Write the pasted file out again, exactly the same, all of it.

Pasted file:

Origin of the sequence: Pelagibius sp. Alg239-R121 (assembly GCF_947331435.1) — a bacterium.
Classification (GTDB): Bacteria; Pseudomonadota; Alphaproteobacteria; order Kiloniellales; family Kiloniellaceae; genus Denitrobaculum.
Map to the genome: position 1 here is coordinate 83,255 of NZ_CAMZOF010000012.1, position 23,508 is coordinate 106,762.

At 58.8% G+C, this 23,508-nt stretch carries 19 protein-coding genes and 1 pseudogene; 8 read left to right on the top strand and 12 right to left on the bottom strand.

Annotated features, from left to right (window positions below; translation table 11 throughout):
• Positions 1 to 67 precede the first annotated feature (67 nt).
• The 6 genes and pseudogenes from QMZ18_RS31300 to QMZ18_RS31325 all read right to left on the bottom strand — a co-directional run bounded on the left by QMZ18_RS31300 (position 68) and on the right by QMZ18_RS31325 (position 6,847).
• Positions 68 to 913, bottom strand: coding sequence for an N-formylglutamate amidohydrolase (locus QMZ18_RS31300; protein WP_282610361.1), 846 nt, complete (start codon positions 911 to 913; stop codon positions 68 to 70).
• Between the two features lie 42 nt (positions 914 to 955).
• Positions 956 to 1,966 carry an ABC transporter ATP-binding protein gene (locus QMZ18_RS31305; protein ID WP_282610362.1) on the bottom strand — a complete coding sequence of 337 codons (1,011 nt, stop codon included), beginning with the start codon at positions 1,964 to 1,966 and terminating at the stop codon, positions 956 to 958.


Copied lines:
Origin of the sequence: Pelagibius sp. Alg239-R121 (assembly GCF_947331435.1) — a bacterium.
Classification (GTDB): Bacteria; Pseudomonadota; Alphaproteobacteria; order Kiloniellales; family Kiloniellaceae; genus Denitrobaculum.
Map to the genome: position 1 here is coordinate 83,255 of NZ_CAMZOF010000012.1, position 23,508 is coordinate 106,762.

At 58.8% G+C, this 23,508-nt stretch carries 19 protein-coding genes and 1 pseudogene; 8 read left to right on the top strand and 12 right to left on the bottom strand.

Annotated features, from left to right (window positions below; translation table 11 throughout):
• Positions 1 to 67 precede the first annotated feature (67 nt).
• The 6 genes and pseudogenes from QMZ18_RS31300 to QMZ18_RS31325 all read right to left on the bottom strand — a co-directional run bounded on the left by QMZ18_RS31300 (position 68) and on the right by QMZ18_RS31325 (position 6,847).
• Positions 68 to 913, bottom strand: coding sequence for an N-formylglutamate amidohydrolase (locus QMZ18_RS31300; protein WP_282610361.1), 846 nt, complete (start codon positions 911 to 913; stop codon positions 68 to 70).
• Between the two features lie 42 nt (positions 914 to 955).
• Positions 956 to 1,966 carry an ABC transporter ATP-binding protein gene (locus QMZ18_RS31305; protein ID WP_282610362.1) on the bottom strand — a complete coding sequence of 337 codons (1,011 nt, stop codon included), beginning with the start codon at positions 1,964 to 1,966 and terminating at the stop codon, positions 956 to 958.